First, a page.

Instead, remember these words in this order: reach, throw, row, and go. This is the correct order of actions to take when someone has fallen off a boat. Let’s look at each of them in greater detail.


Is the overboard person still conscious, alert, and within arm’s reach of the boat? If so, reach your arm out and pull them closer to the boat. Make sure you’re wearing a US Coast Guard-approved life jacket before you do so. All of River Adventures’s Snake River jet boats are equipped with plenty of life jackets and flotation devices, so there’s no excuse for not wearing one!

Brace yourself to avoid letting the overboard person pull you into the water with them. Hold onto something stable on the boat with one arm while extending your other arm to the overboard passenger. Have another passenger hold onto your legs or ankles for extra steadiness.

If the overboard person is just barely out of your reach, extend a pole or paddle to pull them to safety. If they’re too far out to grab it, move on to the next step.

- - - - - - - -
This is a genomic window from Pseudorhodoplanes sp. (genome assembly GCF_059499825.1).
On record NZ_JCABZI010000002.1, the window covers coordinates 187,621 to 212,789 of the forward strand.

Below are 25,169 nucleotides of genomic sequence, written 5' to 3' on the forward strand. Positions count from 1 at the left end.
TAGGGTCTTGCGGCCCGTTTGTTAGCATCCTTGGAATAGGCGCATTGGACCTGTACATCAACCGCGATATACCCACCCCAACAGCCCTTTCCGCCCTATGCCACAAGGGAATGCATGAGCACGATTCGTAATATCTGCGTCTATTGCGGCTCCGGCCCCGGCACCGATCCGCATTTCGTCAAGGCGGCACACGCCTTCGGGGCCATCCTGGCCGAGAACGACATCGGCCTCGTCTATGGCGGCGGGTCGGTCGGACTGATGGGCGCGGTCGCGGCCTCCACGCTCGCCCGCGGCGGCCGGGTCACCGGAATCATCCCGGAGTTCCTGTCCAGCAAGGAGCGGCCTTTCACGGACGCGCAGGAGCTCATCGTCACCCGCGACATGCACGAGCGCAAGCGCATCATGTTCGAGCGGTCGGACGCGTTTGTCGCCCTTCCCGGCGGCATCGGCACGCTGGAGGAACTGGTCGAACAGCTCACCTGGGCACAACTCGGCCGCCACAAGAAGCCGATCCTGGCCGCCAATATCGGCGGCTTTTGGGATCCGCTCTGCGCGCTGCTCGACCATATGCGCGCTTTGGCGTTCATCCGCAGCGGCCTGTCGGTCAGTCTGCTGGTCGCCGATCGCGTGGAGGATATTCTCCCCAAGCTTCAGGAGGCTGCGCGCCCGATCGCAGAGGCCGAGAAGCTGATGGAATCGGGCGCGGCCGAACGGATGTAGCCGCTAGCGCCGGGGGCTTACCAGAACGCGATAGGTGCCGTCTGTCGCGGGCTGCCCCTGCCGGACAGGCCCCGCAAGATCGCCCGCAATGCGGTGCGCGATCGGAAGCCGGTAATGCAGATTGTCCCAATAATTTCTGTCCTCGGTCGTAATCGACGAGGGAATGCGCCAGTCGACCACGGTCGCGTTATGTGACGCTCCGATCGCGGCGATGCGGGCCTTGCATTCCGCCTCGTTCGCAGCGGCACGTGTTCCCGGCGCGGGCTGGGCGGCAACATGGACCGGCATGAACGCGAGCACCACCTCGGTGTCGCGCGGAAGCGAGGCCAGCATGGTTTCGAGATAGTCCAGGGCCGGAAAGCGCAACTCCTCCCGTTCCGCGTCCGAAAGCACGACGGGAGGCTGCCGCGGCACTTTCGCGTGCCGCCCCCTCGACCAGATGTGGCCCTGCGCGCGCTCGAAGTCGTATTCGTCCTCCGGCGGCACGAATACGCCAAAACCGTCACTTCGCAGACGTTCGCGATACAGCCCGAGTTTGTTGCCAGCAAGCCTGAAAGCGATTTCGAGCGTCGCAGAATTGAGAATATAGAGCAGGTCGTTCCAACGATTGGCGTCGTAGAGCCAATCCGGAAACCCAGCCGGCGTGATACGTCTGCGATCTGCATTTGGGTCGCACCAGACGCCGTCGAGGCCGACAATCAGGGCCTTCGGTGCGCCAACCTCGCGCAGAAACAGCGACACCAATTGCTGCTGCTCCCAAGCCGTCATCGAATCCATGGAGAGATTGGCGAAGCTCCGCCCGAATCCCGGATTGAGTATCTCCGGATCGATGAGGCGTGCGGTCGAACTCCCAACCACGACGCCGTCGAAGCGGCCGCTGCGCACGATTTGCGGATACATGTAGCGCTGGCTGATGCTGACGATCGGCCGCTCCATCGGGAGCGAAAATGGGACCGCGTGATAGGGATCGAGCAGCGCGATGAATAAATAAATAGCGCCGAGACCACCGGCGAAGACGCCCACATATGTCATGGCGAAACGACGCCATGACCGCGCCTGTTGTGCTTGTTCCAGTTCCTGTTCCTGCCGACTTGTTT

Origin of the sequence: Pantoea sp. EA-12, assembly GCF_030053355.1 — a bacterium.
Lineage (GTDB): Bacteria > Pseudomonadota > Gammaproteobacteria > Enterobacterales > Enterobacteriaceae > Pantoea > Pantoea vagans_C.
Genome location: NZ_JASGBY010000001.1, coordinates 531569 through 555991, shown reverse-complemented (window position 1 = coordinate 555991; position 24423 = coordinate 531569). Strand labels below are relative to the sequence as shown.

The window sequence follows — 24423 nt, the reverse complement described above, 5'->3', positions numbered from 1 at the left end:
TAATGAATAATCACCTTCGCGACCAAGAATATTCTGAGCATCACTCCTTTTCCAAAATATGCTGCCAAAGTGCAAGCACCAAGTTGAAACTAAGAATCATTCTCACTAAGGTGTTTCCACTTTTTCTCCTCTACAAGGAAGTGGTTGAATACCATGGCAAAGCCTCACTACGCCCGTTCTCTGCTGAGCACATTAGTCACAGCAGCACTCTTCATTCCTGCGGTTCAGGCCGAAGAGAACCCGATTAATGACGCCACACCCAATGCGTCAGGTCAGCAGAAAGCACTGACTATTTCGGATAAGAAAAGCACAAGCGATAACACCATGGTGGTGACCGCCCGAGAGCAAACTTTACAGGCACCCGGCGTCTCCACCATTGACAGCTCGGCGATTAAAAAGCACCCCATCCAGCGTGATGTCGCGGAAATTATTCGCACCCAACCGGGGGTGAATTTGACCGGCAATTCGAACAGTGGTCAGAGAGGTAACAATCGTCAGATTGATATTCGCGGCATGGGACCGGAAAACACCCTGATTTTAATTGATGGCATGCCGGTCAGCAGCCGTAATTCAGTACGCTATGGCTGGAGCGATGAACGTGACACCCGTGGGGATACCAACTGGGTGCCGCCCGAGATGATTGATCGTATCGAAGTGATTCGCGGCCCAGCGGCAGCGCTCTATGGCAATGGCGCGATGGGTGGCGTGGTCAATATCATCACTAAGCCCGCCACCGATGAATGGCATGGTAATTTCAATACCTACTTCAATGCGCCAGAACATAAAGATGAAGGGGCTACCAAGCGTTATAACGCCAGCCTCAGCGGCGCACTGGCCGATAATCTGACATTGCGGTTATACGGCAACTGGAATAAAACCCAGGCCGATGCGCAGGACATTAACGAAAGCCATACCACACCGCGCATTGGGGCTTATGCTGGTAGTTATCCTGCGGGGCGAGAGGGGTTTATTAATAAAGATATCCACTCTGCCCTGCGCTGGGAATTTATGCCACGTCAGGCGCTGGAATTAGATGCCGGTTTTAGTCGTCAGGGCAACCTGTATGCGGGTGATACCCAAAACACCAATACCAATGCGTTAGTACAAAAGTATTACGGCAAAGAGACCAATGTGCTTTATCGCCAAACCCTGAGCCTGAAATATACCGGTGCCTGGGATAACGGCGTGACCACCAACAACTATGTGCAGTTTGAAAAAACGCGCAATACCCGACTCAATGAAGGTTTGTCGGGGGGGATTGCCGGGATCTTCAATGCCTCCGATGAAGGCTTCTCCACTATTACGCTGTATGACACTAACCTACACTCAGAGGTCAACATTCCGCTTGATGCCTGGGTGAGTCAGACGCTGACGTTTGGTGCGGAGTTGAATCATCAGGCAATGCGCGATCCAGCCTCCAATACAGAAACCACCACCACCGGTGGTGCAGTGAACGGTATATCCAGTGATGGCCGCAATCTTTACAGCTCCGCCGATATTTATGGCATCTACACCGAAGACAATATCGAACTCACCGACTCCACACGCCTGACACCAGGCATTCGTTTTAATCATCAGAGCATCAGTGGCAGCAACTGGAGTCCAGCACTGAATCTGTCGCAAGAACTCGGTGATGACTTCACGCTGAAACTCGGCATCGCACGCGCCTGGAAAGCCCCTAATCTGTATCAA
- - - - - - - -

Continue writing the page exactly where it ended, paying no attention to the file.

Unable to reach the overboard person with your outstretched arm or paddle? Toss them something buoyant, like a buoy or life jacket. If there aren’t any extras on hand, throw them a boat cushion.

Even if the person who’s gone overboard is wearing their life jacket, throwing them an extra flotation device has a calming effect. Holding onto additional support can quiet a person’s nerves in a nerve-racking situation.

Throwing the overboard person a flotation device also provides a visual point of reference. If the person keeps drifting further out, the bright colors of the life jacket or buoy will give you something to look for in the water.

Is the overboard person too far out to catch anything you may throw? Move on to the next step.


This is simply an easy-to-remember word for “maneuver the vessel in the direction of the overboard person.” On a jet boat, you won’t be physically rowing. Nevertheless, if you can’t reach the person in the water with your arms or a thrown flotation device, you will have to move the boat closer to them.